That's not my point; my point is that in a for-profit business, when revenues exceed expenses, those profits are either given to the business's owners in the form of a dividend or reinvested in the business in order to increase the value of the owners' stock in the business. The profits of a for-profit business go to its owners.

            Churches don't have stockholders seeking to increase their stock value from the church, but rather exist in and of themselves as entities. That makes them unlike for-profit businesses, and more like other nonprofit organizations.

            I would expect church profits probably go into things like improvements, investments, bonuses, political advocacy, etc., just like other businesses.
            In my 33+ years in churches of all denominations, I've never seen a church actually turn a "profit"; every church budgeting process I've been involved in has aimed for a net zero balance, where income and expenses come out even. On the occasions that more income comes in than budgeted, that's tended to go into rainy-day savings (for the years when we have less income than budgeted) or be spent on a worthy cause that we really wanted to fund but couldn't in the budget.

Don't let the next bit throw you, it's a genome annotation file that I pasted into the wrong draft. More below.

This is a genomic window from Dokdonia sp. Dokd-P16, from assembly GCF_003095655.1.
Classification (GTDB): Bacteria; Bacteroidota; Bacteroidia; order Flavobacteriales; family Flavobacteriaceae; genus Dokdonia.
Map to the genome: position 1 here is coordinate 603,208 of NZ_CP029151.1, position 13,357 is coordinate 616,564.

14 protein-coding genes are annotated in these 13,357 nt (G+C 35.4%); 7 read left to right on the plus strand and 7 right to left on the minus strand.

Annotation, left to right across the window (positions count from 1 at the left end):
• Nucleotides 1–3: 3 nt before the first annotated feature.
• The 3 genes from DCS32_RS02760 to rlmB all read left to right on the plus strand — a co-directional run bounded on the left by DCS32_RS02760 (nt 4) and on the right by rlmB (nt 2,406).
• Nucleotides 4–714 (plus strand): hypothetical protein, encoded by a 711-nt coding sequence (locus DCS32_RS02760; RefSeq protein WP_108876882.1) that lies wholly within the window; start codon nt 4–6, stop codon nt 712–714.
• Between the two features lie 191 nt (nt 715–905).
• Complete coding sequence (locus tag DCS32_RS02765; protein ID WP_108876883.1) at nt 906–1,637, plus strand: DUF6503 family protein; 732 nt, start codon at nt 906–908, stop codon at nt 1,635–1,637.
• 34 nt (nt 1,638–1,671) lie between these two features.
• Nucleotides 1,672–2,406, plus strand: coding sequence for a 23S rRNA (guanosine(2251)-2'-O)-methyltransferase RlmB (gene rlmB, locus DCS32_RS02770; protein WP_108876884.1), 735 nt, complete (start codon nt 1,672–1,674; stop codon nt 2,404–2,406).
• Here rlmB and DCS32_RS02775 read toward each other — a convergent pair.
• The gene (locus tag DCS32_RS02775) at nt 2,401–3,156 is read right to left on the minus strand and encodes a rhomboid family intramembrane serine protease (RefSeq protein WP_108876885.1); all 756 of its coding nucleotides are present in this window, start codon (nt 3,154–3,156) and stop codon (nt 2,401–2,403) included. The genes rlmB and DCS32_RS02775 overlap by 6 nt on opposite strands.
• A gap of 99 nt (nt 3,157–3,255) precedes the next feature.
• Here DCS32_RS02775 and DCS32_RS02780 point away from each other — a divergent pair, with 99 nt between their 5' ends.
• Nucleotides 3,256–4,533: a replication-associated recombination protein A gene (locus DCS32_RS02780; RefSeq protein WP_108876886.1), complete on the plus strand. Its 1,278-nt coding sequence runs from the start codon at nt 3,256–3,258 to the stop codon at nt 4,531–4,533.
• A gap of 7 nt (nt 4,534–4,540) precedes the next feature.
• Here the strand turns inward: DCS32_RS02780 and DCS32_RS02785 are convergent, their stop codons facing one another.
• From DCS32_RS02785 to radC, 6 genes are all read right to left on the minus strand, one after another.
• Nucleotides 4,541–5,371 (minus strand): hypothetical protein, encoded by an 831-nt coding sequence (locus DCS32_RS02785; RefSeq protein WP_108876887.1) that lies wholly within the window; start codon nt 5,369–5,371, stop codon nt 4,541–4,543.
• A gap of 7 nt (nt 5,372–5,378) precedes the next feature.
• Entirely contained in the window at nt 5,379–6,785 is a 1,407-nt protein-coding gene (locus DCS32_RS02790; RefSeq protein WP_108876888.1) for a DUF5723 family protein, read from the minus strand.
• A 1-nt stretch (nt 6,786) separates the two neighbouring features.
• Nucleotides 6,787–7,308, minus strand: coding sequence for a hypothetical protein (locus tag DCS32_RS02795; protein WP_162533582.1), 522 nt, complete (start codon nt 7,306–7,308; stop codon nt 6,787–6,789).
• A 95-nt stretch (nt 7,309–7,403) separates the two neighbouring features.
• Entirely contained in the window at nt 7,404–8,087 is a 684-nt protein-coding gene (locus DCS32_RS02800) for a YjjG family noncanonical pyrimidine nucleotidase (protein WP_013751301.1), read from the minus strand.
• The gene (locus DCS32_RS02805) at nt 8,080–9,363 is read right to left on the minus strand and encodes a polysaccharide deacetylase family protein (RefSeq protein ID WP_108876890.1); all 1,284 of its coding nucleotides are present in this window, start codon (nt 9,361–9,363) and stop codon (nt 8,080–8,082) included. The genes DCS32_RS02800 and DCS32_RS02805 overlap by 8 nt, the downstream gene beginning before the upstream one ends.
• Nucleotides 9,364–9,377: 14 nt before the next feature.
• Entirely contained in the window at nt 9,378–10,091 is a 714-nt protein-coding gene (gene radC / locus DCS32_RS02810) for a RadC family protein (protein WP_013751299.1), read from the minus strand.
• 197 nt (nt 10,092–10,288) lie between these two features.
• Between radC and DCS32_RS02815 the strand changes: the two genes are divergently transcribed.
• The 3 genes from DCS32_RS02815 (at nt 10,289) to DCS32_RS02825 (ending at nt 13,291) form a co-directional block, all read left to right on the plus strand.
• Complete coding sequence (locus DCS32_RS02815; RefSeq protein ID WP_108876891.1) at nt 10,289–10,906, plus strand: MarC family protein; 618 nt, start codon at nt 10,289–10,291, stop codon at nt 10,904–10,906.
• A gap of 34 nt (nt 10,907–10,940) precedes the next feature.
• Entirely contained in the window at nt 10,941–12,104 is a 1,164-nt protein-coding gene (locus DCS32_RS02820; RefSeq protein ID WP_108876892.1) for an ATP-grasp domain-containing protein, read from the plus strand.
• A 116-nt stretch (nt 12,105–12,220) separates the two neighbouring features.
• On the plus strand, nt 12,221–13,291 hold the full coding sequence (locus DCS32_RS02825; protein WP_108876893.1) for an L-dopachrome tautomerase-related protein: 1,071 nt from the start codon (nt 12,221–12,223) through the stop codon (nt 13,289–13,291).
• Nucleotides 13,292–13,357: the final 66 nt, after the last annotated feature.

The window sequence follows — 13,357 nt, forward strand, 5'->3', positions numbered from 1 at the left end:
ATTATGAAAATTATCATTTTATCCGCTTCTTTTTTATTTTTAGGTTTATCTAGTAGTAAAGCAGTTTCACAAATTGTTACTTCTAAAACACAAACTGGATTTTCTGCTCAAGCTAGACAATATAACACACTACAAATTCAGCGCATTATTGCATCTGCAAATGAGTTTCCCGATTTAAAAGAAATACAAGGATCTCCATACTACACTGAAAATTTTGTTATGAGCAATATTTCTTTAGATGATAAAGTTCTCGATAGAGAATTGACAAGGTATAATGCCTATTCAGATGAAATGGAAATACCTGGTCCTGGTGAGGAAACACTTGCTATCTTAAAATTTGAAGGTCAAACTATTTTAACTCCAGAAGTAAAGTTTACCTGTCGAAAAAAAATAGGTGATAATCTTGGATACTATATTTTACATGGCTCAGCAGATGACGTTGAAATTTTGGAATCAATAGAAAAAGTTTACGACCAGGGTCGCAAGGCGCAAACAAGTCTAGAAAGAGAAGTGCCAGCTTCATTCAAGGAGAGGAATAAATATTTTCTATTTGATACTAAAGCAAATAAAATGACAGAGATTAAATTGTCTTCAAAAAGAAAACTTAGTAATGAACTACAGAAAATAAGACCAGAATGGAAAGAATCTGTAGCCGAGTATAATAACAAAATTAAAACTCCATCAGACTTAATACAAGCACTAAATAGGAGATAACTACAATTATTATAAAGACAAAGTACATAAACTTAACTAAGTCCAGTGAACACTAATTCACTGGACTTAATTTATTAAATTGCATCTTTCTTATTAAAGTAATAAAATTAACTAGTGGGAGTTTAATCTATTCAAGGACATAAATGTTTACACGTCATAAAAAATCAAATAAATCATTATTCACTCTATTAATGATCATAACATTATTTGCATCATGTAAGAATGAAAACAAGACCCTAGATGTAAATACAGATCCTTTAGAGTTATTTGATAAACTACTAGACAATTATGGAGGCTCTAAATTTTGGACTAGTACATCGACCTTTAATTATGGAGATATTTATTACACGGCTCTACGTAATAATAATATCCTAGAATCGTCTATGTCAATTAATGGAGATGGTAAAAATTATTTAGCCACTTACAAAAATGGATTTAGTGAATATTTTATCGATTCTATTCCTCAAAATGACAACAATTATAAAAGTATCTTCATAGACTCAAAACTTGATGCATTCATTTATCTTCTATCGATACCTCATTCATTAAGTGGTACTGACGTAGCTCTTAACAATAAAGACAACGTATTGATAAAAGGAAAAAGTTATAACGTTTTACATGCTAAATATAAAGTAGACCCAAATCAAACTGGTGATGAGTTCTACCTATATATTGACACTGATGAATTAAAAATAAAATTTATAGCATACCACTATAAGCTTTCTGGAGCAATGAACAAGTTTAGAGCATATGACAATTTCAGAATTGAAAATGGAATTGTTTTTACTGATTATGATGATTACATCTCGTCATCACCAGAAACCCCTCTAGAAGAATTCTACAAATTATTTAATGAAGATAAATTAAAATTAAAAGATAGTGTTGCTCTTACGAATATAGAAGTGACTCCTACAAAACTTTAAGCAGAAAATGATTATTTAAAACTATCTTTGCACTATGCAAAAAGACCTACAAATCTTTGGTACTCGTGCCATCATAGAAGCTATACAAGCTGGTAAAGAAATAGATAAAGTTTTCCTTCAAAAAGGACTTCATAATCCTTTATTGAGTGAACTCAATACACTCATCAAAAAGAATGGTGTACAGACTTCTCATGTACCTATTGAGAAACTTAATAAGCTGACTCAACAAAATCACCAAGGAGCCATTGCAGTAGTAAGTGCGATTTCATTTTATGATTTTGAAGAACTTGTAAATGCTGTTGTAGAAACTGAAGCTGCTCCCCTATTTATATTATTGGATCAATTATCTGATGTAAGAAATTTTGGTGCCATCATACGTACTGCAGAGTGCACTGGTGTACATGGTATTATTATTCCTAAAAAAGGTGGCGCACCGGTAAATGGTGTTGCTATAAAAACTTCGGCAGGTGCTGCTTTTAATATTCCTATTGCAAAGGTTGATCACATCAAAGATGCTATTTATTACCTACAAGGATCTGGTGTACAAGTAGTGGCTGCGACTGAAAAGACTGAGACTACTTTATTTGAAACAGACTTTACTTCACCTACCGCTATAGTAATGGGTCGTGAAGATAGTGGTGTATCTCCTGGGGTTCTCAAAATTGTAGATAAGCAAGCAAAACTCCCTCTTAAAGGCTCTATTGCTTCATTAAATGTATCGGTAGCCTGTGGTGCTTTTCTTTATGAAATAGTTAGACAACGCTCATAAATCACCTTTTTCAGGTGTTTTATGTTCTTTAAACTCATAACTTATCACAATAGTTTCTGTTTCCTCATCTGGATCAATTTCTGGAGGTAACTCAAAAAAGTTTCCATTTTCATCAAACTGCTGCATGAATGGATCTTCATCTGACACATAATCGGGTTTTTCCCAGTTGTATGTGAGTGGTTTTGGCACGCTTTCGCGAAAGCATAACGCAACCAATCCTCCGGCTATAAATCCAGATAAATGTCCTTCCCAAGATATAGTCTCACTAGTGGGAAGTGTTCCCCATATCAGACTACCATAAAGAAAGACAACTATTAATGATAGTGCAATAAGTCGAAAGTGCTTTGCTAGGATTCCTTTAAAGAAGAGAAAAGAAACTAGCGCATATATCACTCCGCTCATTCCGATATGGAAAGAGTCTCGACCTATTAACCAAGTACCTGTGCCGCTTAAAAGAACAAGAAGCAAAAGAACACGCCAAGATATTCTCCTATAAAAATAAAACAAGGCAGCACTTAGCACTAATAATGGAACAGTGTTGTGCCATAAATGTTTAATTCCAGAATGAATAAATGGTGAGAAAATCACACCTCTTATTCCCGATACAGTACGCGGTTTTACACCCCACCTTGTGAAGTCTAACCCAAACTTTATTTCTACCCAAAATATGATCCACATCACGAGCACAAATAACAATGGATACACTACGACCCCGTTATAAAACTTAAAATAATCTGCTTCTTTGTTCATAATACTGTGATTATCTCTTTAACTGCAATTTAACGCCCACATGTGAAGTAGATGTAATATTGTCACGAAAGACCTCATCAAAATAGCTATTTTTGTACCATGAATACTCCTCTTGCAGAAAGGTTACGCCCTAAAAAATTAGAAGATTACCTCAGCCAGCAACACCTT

"When I give food to the poor, they call me a saint. When I ask why the poor have no food, they call me a communist." --Dom Helder Camara, archbishop of Recife

            by JamesGG on Tue Feb 12, 2013 at 05:56:56 AM PST

            [ Parent ]

    •  I suspect that taxing churches for getting (0+ / 0-)

      political would not survive a First Amendment challenge.  

      Exercising first amendment rights or not should not impact taxes due.

      The most important way to protect the environment is not to have more than one child.

      by nextstep on Mon Feb 11, 2013 at 12:47:33 PM PST

      [ Parent ]

      •  It has survived so far. (0+ / 0-)
        •  Every law struck down survived until it didn't (0+ / 0-)

          The most important way to protect the environment is not to have more than one child.

          by nextstep on Mon Feb 11, 2013 at 01:32:47 PM PST

          [ Parent ]

        •  Has it actually been challenged in court? (n/t) (0+ / 0-)

          "When I give food to the poor, they call me a saint. When I ask why the poor have no food, they call me a communist." --Dom Helder Camara, archbishop of Recife

          by JamesGG on Mon Feb 11, 2013 at 01:34:05 PM PST

          [ Parent ]

          •  Sort of (1+ / 0-)
            Recommended by:
            JamesGG